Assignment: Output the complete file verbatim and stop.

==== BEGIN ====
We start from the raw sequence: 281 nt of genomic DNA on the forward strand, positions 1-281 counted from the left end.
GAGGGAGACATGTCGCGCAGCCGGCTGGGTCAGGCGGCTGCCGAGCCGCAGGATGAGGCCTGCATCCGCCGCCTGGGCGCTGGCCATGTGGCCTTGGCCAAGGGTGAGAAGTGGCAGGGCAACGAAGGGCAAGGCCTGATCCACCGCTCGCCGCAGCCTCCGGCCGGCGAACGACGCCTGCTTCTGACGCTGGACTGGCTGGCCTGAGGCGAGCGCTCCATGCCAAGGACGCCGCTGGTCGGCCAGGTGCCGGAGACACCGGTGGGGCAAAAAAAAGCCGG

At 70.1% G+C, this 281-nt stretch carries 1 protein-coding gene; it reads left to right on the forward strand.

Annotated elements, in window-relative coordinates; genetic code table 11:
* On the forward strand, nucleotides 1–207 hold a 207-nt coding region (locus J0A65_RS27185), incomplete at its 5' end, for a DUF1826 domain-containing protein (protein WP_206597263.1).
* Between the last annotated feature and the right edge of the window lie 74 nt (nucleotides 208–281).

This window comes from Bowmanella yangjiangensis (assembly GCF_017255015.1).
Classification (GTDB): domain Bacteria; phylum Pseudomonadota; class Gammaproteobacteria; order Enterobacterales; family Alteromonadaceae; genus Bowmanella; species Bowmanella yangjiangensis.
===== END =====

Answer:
We start from the raw sequence: 281 nt of genomic DNA on the forward strand, positions 1-281 counted from the left end.
GAGGGAGACATGTCGCGCAGCCGGCTGGGTCAGGCGGCTGCCGAGCCGCAGGATGAGGCCTGCATCCGCCGCCTGGGCGCTGGCCATGTGGCCTTGGCCAAGGGTGAGAAGTGGCAGGGCAACGAAGGGCAAGGCCTGATCCACCGCTCGCCGCAGCCTCCGGCCGGCGAACGACGCCTGCTTCTGACGCTGGACTGGCTGGCCTGAGGCGAGCGCTCCATGCCAAGGACGCCGCTGGTCGGCCAGGTGCCGGAGACACCGGTGGGGCAAAAAAAAGCCGG

At 70.1% G+C, this 281-nt stretch carries 1 protein-coding gene; it reads left to right on the forward strand.

Annotated elements, in window-relative coordinates; genetic code table 11:
* On the forward strand, nucleotides 1–207 hold a 207-nt coding region (locus J0A65_RS27185), incomplete at its 5' end, for a DUF1826 domain-containing protein (protein WP_206597263.1).
* Between the last annotated feature and the right edge of the window lie 74 nt (nucleotides 208–281).

This window comes from Bowmanella yangjiangensis (assembly GCF_017255015.1).
Classification (GTDB): domain Bacteria; phylum Pseudomonadota; class Gammaproteobacteria; order Enterobacterales; family Alteromonadaceae; genus Bowmanella; species Bowmanella yangjiangensis.